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Dreaming of marlin? Get out there!
  |  First Published: April 2016



April is a good month to chase mackerel, wahoo and blue marlin off the Gold Coast. As the current slows a bit and the water temperature drops a few degrees the bottom fishing also improves on the 36 and 50 fathom line. This season has been a very erratic one for game fishers in this area. Strong southeasterlies have made it difficult to get out, and a lot of the fish headed south and missed the Gold Coast grounds. Despite this, there have been patches of really good fishing when conditions allowed.

The wide grounds are a good option this month for anglers chasing blue marlin. If you look at the Sea Surface temperature charts, you will notice that the East Australian Current generally starts to slow down a bit and large circular eddies of warm water develop along the continental shelf. The edges of these eddies are excellent spots to chase big marlin.

So far this season, most of the action has been in depths of 200-300m just on the edge of the continental slope. The best method is to troll large skirted lures on 37kg tackle. In April most boats average about 2-4 marlin strikes a day. These fish are predominately blue marlin, but there have been quite a few striped marlin caught this year. By-catch in April includes wahoo and the odd yellowfin tuna.

The blues caught have averaged around 130-150kg, with roughly one fish in ten over 180kg or bigger. These are very challenging to catch from a small boat! Good lures include Black Snacks, Pakulas, Meridians and Tornado lures. It is a very challenging way to fish, and nothing empties a reel faster than a blue marlin on its initial run.

Wahoo are another good target species this month and there have been quite a few caught already this season. Try trolling fast metal headed lures like Hex Heads at around 12 knots, live-baiting with live tuna or trolling high speed minnows. The Tweed Nine Mile, the Mud Hole and the 36-fathom line are all good spots to chase wahoo. These speedsters tend to bite well when the current is flowing hard, and they are very active around the edges of any schools of small tuna.

In closer to shore there should be some big Spanish mackerel on Palm Beach and Mermaid Reefs this month, as well as spotted mackerel. Trolling large dead baits such as tailer, bonito or big slimies is extremely effective. High speed spinning with metal lures also works well, particularly when you locate the fish on the sounder. A good spot to try this is on the high pinnacles at the southern end of the 24-fathom reef east of Southport.

Bottom fishing improves a lot this month and can be quite productive on the 50-fathom line. There should be a few pearl perch, snapper, amberjack and pigfish around this month – if the current slows. The 36-fathom line produces juvenile snapper, pearl perch and teraglin. A few mulloway also show up on the inshore grounds. Most of these are caught on live-baits fished at night.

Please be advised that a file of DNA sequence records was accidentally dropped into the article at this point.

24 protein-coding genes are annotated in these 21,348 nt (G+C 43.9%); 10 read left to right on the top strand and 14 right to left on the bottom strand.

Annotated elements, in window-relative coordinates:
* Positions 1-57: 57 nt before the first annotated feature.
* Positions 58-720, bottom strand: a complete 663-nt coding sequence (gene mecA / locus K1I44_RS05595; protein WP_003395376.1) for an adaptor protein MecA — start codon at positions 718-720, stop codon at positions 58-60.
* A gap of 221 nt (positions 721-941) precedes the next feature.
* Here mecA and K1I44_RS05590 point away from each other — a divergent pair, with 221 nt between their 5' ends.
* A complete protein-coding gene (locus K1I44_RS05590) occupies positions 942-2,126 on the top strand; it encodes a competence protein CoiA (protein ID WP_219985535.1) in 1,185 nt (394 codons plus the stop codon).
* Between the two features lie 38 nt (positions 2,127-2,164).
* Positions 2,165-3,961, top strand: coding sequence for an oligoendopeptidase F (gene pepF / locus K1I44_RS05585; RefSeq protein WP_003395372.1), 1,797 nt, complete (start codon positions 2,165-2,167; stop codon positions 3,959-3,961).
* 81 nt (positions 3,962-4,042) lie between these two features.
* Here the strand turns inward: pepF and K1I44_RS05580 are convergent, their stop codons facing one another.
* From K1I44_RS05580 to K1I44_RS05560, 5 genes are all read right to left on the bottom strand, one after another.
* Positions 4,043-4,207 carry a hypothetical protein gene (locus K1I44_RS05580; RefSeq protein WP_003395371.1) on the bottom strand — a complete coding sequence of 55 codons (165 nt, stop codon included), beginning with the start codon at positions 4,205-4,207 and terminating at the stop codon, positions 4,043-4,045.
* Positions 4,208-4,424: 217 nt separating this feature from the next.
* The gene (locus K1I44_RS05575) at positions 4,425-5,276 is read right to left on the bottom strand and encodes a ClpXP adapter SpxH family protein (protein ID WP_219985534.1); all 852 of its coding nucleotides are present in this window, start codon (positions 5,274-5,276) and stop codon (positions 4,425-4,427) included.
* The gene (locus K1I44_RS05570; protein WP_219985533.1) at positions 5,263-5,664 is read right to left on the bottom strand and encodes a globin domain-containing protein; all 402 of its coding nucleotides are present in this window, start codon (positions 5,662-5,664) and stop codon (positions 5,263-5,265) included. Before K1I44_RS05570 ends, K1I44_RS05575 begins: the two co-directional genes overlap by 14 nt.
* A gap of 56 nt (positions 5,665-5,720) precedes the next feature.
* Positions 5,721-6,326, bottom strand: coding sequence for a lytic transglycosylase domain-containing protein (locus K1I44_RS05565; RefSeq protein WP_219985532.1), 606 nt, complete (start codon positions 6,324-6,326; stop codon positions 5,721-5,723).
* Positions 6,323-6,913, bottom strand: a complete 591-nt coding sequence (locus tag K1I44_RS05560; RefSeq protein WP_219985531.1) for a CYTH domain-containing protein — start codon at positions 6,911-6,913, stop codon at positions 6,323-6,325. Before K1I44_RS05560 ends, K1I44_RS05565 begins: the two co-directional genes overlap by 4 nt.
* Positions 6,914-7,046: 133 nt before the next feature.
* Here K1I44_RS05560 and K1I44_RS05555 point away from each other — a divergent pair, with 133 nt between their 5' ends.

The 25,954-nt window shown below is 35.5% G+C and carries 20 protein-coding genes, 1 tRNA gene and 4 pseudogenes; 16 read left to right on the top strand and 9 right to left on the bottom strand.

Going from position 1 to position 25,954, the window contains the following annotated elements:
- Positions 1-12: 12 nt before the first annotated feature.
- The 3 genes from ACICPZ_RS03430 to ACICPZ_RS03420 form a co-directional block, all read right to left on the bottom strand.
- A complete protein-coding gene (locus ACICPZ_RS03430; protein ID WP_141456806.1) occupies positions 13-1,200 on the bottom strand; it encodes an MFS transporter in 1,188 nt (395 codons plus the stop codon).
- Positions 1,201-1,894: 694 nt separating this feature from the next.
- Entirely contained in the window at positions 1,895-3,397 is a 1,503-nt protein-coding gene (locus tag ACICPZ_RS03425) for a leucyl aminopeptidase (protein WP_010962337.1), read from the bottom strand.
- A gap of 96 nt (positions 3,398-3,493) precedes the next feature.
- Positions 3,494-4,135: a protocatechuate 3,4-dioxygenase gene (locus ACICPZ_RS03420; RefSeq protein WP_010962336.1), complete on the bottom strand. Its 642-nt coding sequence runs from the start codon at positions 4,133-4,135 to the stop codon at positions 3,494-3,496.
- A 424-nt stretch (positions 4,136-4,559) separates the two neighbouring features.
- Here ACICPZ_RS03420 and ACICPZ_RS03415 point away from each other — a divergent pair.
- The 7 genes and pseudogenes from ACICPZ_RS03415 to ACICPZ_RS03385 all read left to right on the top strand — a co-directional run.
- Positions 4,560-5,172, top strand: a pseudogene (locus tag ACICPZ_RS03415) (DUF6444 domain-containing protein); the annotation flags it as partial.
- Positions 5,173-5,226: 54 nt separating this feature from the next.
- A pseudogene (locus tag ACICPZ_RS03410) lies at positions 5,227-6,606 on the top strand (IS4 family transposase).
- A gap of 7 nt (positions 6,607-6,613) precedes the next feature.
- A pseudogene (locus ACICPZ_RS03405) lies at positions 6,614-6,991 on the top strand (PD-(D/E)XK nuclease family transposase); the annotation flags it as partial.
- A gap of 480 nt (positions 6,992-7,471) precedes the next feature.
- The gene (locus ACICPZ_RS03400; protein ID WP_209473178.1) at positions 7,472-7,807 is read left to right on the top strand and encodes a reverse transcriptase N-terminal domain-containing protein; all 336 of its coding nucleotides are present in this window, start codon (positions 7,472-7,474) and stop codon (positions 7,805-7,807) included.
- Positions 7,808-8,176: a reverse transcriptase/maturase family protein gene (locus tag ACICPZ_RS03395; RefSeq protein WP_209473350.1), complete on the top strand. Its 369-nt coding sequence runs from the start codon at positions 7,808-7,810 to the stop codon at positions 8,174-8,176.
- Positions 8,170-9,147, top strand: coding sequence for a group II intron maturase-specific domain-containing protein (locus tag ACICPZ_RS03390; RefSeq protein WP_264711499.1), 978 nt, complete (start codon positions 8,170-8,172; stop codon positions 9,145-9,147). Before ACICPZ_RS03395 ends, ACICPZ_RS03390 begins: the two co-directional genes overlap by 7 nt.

Rivers and Estuaries

April is a transition month in the estuaries as the water cools off and the first westerlies start to blow. At this time of year a lot of bigger mangrove jacks start to move to the Seaway area prior to moving offshore. These fish are generally 50-60cm long. At times there are quite big schools of jacks in the area around the end of the north wall of the Seaway. These fish are hard to target, as they don’t stray far from the rocks. Small live-baits are often effective but don’t let the fish run far with the bait and strike hard when they take.

There should also be quite a few small to medium sized mulloway in the Seaway and Jumpinpin entrances with the odd bigger fish emerging. Live pike are one of the deadliest baits to try and account for most of the bigger fish. Deep jigged soft plastics are also effective. The best time to work these areas for mulloway is on the first hour and last hour of the run-in tide. On smaller tides the drift is generally easier to manage. Catching live pike can be a bit of a challenge. I recommend looking for areas of weed beds surrounded by clean sand in depths of 2-3m, and work small soft plastics or hardbodied minnows around the edges of the weed.

Whiting are another good option and it has been a very good season this year. The Pimpama and Nerang rivers have fished well for whiting and worms – yabbies and surface poppers have been effective. If you are after whiting on surface lures, wait for a windy day. This creates a bit of chop and slop in the shallows and small shrimp and prawns have to move away from the wavy edges when the wind is up. At these times the whiting can be quite ferocious. I like to use small stick baits like the SugaPen and wind the lure quite quickly with a jerky retrieve. This method also catches bream, pike, tailor and trevally. The first of a run-in tide seems to be the best time in the Broadwater, and the top half of the tide works well up the rivers where you can work the mangrove fringes.

Mud crabs and sand crabs should be active this month, particularly if we get good rainfall. For sand crabs, work the area between Crab Island and the Aldershots; for mud crabs, it’s hard to go past the Pimpama River or Coombabah Creek. The run-in tide is the best time to try.

Overall, April is a great month to fish the Gold Coast and there are plenty of good options to try both in the estuaries and on the offshore grounds.

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